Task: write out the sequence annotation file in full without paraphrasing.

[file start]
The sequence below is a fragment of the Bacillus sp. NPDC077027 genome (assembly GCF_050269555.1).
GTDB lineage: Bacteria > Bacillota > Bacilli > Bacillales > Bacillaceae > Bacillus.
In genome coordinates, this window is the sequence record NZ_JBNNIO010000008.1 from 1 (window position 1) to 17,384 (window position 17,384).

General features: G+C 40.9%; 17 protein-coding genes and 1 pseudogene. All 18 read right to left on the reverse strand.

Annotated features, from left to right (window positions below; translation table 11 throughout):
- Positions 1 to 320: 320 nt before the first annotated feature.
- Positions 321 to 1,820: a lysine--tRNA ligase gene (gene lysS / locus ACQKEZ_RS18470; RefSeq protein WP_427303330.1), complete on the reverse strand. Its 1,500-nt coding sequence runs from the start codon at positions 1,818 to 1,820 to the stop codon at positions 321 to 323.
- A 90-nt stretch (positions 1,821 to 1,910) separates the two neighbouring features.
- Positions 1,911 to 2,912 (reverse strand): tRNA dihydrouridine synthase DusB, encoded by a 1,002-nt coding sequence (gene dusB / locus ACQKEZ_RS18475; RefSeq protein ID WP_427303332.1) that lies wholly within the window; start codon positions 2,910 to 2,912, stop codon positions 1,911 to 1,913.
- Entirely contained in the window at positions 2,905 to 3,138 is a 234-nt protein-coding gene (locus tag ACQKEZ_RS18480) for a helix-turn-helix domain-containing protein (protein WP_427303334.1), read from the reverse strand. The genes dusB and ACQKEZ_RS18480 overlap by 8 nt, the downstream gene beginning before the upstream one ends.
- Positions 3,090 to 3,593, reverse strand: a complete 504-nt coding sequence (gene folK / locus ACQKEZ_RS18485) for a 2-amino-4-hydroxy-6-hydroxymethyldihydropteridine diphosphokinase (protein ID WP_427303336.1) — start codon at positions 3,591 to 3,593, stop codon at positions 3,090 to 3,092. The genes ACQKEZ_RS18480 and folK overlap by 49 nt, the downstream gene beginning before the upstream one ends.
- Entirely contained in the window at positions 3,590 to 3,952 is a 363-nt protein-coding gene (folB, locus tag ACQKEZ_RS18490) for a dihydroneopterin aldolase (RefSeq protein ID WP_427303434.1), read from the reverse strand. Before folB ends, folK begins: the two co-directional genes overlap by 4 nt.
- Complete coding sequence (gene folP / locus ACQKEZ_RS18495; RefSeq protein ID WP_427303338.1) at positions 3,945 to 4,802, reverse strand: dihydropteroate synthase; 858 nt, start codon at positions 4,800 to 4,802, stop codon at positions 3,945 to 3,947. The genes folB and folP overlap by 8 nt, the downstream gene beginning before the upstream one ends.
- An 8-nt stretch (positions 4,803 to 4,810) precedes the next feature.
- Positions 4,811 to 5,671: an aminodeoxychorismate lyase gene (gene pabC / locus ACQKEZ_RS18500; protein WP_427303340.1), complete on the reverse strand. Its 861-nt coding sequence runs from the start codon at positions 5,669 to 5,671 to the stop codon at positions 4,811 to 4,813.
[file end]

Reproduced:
The sequence below is a fragment of the Bacillus sp. NPDC077027 genome (assembly GCF_050269555.1).
GTDB lineage: Bacteria > Bacillota > Bacilli > Bacillales > Bacillaceae > Bacillus.
In genome coordinates, this window is the sequence record NZ_JBNNIO010000008.1 from 1 (window position 1) to 17,384 (window position 17,384).

General features: G+C 40.9%; 17 protein-coding genes and 1 pseudogene. All 18 read right to left on the reverse strand.

Annotated features, from left to right (window positions below; translation table 11 throughout):
- Positions 1 to 320: 320 nt before the first annotated feature.
- Positions 321 to 1,820: a lysine--tRNA ligase gene (gene lysS / locus ACQKEZ_RS18470; RefSeq protein WP_427303330.1), complete on the reverse strand. Its 1,500-nt coding sequence runs from the start codon at positions 1,818 to 1,820 to the stop codon at positions 321 to 323.
- A 90-nt stretch (positions 1,821 to 1,910) separates the two neighbouring features.
- Positions 1,911 to 2,912 (reverse strand): tRNA dihydrouridine synthase DusB, encoded by a 1,002-nt coding sequence (gene dusB / locus ACQKEZ_RS18475; RefSeq protein ID WP_427303332.1) that lies wholly within the window; start codon positions 2,910 to 2,912, stop codon positions 1,911 to 1,913.
- Entirely contained in the window at positions 2,905 to 3,138 is a 234-nt protein-coding gene (locus tag ACQKEZ_RS18480) for a helix-turn-helix domain-containing protein (protein WP_427303334.1), read from the reverse strand. The genes dusB and ACQKEZ_RS18480 overlap by 8 nt, the downstream gene beginning before the upstream one ends.
- Positions 3,090 to 3,593, reverse strand: a complete 504-nt coding sequence (gene folK / locus ACQKEZ_RS18485) for a 2-amino-4-hydroxy-6-hydroxymethyldihydropteridine diphosphokinase (protein ID WP_427303336.1) — start codon at positions 3,591 to 3,593, stop codon at positions 3,090 to 3,092. The genes ACQKEZ_RS18480 and folK overlap by 49 nt, the downstream gene beginning before the upstream one ends.
- Entirely contained in the window at positions 3,590 to 3,952 is a 363-nt protein-coding gene (folB, locus tag ACQKEZ_RS18490) for a dihydroneopterin aldolase (RefSeq protein ID WP_427303434.1), read from the reverse strand. Before folB ends, folK begins: the two co-directional genes overlap by 4 nt.
- Complete coding sequence (gene folP / locus ACQKEZ_RS18495; RefSeq protein ID WP_427303338.1) at positions 3,945 to 4,802, reverse strand: dihydropteroate synthase; 858 nt, start codon at positions 4,800 to 4,802, stop codon at positions 3,945 to 3,947. The genes folB and folP overlap by 8 nt, the downstream gene beginning before the upstream one ends.
- An 8-nt stretch (positions 4,803 to 4,810) precedes the next feature.
- Positions 4,811 to 5,671: an aminodeoxychorismate lyase gene (gene pabC / locus ACQKEZ_RS18500; protein WP_427303340.1), complete on the reverse strand. Its 861-nt coding sequence runs from the start codon at positions 5,669 to 5,671 to the stop codon at positions 4,811 to 4,813.